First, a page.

No. How could they not hear it – how was her tongue not saying it? The word clanged so loud in her head it should be echoing off the walls, bouncing down the corridors. No!

It was not true, she would never hurt Jolyon! She was not a murderess!

But then why did Sarah glare at her like that?

She saw Dr Shepherd’s certainty crumble, his courage slither away. ‘Oh! Oh, I see . . .’

They were still sitting on the same side of the table, but they were not a team now. The space between their shoulders prickled like static. His mind must be racing with the same thoughts as Elsie’s: why did I trust her; how could I be so foolish; why would she betray me like that?

‘You understand, now, why I held back,’ Sarah said. ‘I loved Mrs Bainbridge, I truly did, and I was horrified when . . . I did not want

to speak out against her if I could help it. But now that time has come.’

‘Yes.’ Dr Shepherd removed his glasses and rubbed his eyes. He would not look at Elsie. ‘Yes, I believe the inquest is due next week. We must consult the police. Would you . . .’

‘I am prepared to testify. I must put my personal feelings aside for justice.’ She let out a little sigh. ‘Even if it means watching my poor cousin’s widow hang.’

‘Hang!’ Dr Shepherd repeated.

Elsie felt it around her neck: hemp squeezing tight. Wood, always wood, beneath her feet until they pulled a lever and the trapdoor clunked open.

‘It is a possibility, is it not, doctor? Four people are dead.’

‘Well . . . yes, in theory the death sentence could be bestowed. But you said she is not in her right mind. Surely a jury would find her not guilty by way of insanity.’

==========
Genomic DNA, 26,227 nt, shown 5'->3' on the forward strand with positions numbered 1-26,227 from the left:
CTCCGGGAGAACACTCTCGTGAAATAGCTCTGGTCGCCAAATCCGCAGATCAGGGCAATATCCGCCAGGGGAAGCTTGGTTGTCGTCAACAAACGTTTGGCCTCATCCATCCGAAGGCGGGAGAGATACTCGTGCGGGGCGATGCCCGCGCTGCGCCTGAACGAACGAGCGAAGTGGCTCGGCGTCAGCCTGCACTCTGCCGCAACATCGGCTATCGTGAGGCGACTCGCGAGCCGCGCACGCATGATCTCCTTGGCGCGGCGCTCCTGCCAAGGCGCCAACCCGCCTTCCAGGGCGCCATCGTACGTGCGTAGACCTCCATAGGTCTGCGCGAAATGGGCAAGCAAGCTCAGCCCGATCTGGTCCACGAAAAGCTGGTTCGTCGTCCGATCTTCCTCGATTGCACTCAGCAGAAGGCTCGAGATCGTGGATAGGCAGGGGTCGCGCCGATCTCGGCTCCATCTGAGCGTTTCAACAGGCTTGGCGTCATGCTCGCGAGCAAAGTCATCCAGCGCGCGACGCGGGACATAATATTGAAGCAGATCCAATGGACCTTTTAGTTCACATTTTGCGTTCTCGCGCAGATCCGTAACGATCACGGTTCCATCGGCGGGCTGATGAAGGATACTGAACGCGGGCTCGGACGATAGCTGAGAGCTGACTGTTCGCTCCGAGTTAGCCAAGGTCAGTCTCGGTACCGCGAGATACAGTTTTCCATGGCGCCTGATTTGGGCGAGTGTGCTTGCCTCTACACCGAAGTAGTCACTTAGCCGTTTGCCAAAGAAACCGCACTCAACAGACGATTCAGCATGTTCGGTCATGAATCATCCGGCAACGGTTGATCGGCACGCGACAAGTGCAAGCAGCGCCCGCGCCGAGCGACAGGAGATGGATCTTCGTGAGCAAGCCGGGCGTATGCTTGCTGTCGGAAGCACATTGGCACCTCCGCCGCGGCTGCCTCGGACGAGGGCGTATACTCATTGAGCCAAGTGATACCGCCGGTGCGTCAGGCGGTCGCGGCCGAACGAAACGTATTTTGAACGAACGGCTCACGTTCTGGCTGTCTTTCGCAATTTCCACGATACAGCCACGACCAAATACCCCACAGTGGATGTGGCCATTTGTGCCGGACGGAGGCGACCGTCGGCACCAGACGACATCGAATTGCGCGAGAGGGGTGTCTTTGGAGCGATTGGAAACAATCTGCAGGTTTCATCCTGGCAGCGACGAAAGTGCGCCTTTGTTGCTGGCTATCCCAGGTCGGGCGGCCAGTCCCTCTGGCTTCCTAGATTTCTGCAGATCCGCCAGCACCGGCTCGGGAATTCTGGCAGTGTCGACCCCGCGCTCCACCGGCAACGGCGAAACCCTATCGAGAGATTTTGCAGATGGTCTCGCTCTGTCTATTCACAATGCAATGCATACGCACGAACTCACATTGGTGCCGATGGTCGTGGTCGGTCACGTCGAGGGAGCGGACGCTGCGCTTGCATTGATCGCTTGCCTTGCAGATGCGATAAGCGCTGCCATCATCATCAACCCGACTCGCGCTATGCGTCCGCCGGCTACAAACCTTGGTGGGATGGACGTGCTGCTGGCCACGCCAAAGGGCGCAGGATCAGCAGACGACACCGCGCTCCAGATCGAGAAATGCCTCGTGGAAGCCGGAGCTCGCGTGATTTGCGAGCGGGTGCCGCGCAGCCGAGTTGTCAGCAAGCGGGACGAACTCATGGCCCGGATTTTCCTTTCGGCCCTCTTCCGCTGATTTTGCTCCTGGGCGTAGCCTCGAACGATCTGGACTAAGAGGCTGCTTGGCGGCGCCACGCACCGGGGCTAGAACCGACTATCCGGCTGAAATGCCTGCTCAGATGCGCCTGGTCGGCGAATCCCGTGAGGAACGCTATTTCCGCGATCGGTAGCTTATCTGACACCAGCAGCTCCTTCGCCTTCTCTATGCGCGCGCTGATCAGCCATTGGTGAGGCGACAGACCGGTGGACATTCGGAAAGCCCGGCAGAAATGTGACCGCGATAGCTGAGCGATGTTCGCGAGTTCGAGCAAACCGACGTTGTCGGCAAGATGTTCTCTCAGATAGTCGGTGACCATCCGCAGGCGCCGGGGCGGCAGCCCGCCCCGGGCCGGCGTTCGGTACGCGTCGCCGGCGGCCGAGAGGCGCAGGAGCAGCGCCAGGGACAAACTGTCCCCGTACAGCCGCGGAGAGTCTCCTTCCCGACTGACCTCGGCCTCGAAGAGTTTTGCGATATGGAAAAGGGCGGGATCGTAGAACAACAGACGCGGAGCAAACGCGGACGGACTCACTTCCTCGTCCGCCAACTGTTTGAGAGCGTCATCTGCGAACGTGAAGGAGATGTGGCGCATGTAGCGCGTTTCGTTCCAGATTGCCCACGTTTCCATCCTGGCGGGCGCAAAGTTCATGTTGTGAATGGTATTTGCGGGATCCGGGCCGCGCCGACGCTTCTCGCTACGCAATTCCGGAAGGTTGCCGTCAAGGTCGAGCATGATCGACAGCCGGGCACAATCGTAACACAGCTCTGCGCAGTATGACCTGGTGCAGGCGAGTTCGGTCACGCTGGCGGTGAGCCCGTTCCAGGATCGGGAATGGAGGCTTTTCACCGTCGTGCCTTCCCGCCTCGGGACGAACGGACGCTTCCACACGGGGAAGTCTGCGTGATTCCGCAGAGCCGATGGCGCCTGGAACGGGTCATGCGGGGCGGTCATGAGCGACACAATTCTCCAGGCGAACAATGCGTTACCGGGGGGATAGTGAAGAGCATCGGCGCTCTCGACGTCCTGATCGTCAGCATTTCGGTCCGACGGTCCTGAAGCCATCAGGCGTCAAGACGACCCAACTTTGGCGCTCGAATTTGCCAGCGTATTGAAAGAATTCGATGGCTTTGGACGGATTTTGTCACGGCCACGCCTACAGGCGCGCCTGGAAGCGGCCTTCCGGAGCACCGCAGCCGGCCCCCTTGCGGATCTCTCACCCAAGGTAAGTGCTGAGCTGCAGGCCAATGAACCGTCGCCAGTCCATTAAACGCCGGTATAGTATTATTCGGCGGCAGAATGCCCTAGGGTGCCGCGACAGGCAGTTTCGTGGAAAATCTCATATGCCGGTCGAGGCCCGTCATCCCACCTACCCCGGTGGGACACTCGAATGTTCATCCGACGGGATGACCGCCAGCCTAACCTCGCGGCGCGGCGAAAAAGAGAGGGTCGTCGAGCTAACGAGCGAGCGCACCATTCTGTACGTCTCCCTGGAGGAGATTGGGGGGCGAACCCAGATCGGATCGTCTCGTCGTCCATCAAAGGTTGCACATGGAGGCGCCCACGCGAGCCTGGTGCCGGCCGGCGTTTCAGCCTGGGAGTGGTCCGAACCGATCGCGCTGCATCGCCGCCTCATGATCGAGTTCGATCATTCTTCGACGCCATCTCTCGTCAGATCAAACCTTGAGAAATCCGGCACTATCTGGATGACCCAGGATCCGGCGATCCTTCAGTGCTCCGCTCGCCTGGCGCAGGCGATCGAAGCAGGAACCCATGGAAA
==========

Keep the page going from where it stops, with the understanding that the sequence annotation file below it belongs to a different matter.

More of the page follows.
‘That is my dearest wish.’ Sarah glanced down her long nose at Elsie. The look turned her cold. ‘But I suppose it depends upon what is said at the trial.’

None of it was real. These were actors standing and shaking hands, their conversation swirling around her edges. The squeal of the chair legs against the tiles; Sarah’s breathy ‘God save you, dear Mrs Bainbridge!’ – these things could not be taking place. Not here. Not to her.

She gazed up at the mirror in the corner of the room. A mottled-skinned, scrawny woman sat hunched over the table, alone. Her hands resembled cloven hooves. She looked like a murderess.

Jolyon. In the maddest of fits, on the strongest of drugs, she knew she could never harm him. Mrs Holt, Mabel – well, perhaps. In extremis. But never, never Jolyon.

Dr Shepherd and Sarah had moved to the door. They stood there in conversation.

‘I can accompany you to the station after my rounds here. I am sure you will not wish to go alone.’

‘That is most kind of you. I do appreciate your time, Dr Shepherd.’

‘Not at all. And you may wish for some support when they question you. Inspectors can be sticky chaps. They might get a little

rough when they ask where you have been all this time.’

‘It is a valid question. I have only myself to blame.’ Sarah slipped a finger beneath her collar. Something glimmered there.

‘Understandable, considering.’

‘I do hope you will treat her kindly, doctor. For as long as you are able. I know she has done dreadful things but . . . I do not like to think of her suffering unnecessarily.’

Diamonds. There were diamonds at Sarah’s throat.

‘I will do my utmost. I cannot answer for Broadmoor, or Newgate, or wherever they may send her next.’

Sarah turned to call into the room. ‘Goodbye, Mrs Bainbridge. God grant you some rest. I pray that in time you will understand what I have done. I cannot keep my silence forever. I must be free.’ She sighed. ‘Will you not at least wave me goodbye, my dear?’

But Elsie was not looking at Sarah. Her eyes were focused on the mirror and the two figures reflected in the doorway.

Everything was reversed. The arsenic-green dress, the bustle, the hat. Yet the face peering out beneath the brim was not a mirror image of Sarah’s. The nose was shorter, the cheeks fuller.

Red-gold hair replaced the pile of Sarah’s own mousy locks. It did not look like Sarah at all. It looked like—

‘Well, goodbye, Mrs Bainbridge. Thank you for all you have done for me.’

As she turned and closed the door, Elsie remembered where she had seen that face before.